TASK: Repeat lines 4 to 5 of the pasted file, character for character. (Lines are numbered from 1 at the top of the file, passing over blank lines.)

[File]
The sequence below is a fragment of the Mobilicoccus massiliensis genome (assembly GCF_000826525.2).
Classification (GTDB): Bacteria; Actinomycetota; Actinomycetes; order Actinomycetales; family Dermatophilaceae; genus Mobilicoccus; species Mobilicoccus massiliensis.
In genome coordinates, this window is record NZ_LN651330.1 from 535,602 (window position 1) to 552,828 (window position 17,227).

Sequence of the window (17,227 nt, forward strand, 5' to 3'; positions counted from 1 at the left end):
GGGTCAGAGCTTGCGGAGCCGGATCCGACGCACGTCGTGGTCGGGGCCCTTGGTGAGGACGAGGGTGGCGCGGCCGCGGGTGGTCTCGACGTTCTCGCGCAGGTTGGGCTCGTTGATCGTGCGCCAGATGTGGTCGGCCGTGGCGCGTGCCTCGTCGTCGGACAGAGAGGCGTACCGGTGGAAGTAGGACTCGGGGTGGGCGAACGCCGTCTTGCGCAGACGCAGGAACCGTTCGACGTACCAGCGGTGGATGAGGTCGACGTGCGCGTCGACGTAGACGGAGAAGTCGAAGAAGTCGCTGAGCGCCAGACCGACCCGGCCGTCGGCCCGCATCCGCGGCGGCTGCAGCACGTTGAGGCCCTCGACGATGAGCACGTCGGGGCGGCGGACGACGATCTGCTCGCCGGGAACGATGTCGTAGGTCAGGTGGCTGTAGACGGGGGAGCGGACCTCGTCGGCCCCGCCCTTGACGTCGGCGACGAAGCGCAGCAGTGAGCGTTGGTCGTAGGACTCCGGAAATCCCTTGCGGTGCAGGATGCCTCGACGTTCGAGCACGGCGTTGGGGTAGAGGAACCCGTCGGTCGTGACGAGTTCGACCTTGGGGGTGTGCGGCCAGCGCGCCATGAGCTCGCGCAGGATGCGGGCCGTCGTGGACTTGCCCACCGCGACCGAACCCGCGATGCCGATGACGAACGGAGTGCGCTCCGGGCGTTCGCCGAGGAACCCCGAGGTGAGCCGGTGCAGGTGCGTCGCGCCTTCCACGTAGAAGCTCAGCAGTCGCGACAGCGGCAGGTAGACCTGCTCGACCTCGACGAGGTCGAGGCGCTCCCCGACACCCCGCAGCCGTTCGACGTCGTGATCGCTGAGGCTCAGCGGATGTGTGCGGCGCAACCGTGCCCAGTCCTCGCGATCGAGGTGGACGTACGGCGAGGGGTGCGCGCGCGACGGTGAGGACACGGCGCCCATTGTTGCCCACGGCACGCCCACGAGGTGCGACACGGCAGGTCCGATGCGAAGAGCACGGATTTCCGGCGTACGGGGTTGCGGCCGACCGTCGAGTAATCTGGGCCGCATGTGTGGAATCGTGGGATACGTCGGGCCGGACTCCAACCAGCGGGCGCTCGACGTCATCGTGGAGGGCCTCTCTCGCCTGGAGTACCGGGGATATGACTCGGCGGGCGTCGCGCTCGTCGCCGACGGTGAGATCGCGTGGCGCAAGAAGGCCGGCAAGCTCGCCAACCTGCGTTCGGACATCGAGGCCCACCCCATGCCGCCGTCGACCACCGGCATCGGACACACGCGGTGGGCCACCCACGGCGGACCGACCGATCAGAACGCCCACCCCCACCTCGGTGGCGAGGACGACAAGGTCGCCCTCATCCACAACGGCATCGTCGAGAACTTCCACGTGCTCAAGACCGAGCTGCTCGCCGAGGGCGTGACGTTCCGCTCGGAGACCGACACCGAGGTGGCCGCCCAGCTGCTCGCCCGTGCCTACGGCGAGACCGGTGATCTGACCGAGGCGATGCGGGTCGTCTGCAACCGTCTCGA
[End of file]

Sequence of the window (17,227 nt, forward strand, 5' to 3'; positions counted from 1 at the left end):
GGGTCAGAGCTTGCGGAGCCGGATCCGACGCACGTCGTGGTCGGGGCCCTTGGTGAGGACGAGGGTGGCGCGGCCGCGGGTGGTCTCGACGTTCTCGCGCAGGTTGGGCTCGTTGATCGTGCGCCAGATGTGGTCGGCCGTGGCGCGTGCCTCGTCGTCGGACAGAGAGGCGTACCGGTGGAAGTAGGACTCGGGGTGGGCGAACGCCGTCTTGCGCAGACGCAGGAACCGTTCGACGTACCAGCGGTGGATGAGGTCGACGTGCGCGTCGACGTAGACGGAGAAGTCGAAGAAGTCGCTGAGCGCCAGACCGACCCGGCCGTCGGCCCGCATCCGCGGCGGCTGCAGCACGTTGAGGCCCTCGACGATGAGCACGTCGGGGCGGCGGACGACGATCTGCTCGCCGGGAACGATGTCGTAGGTCAGGTGGCTGTAGACGGGGGAGCGGACCTCGTCGGCCCCGCCCTTGACGTCGGCGACGAAGCGCAGCAGTGAGCGTTGGTCGTAGGACTCCGGAAATCCCTTGCGGTGCAGGATGCCTCGACGTTCGAGCACGGCGTTGGGGTAGAGGAACCCGTCGGTCGTGACGAGTTCGACCTTGGGGGTGTGCGGCCAGCGCGCCATGAGCTCGCGCAGGATGCGGGCCGTCGTGGACTTGCCCACCGCGACCGAACCCGCGATGCCGATGACGAACGGAGTGCGCTCCGGGCGTTCGCCGAGGAACCCCGAGGTGAGCCGGTGCAGGTGCGTCGCGCCTTCCACGTAGAAGCTCAGCAGTCGCGACAGCGGCAGGTAGACCTGCTCGACCTCGACGAGGTCGAGGCGCTCCCCGACACCCCGCAGCCGTTCGACGTCGTGATCGCTGAGGCTCAGCGGATGTGTGCGGCGCAACCGTGCCCAGTCCTCGCGATCGAGGTGGACGTACGGCGAGGGGTGCGCGCGCGACGGTGAGGACACGGCGCCCATTGTTGCCCACGGCACGCCCACGAGGTGCGACACGGCAGGTCCGATGCGAAGAGCACGGATTTCCGGCGTACGGGGTTGCGGCCGACCGTCGAGTAATCTGGGCCGCATGTGTGGAATCGTGGGATACGTCGGGCCGGACTCCAACCAGCGGGCGCTCGACGTCATCGTGGAGGGCCTCTCTCGCCTGGAGTACCGGGGATATGACTCGGCGGGCGTCGCGCTCGTCGCCGACGGTGAGATCGCGTGGCGCAAGAAGGCCGGCAAGCTCGCCAACCTGCGTTCGGACATCGAGGCCCACCCCATGCCGCCGTCGACCACCGGCATCGGACACACGCGGTGGGCCACCCACGGCGGACCGACCGATCAGAACGCCCACCCCCACCTCGGTGGCGAGGACGACAAGGTCGCCCTCATCCACAACGGCATCGTCGAGAACTTCCACGTGCTCAAGACCGAGCTGCTCGCCGAGGGCGTGACGTTCCGCTCGGAGACCGACACCGAGGTGGCCGCCCAGCTGCTCGCCCGTGCCTACGGCGAGACCGGTGATCTGACCGAGGCGATGCGGGTCGTCTGCAACCGTCTCGA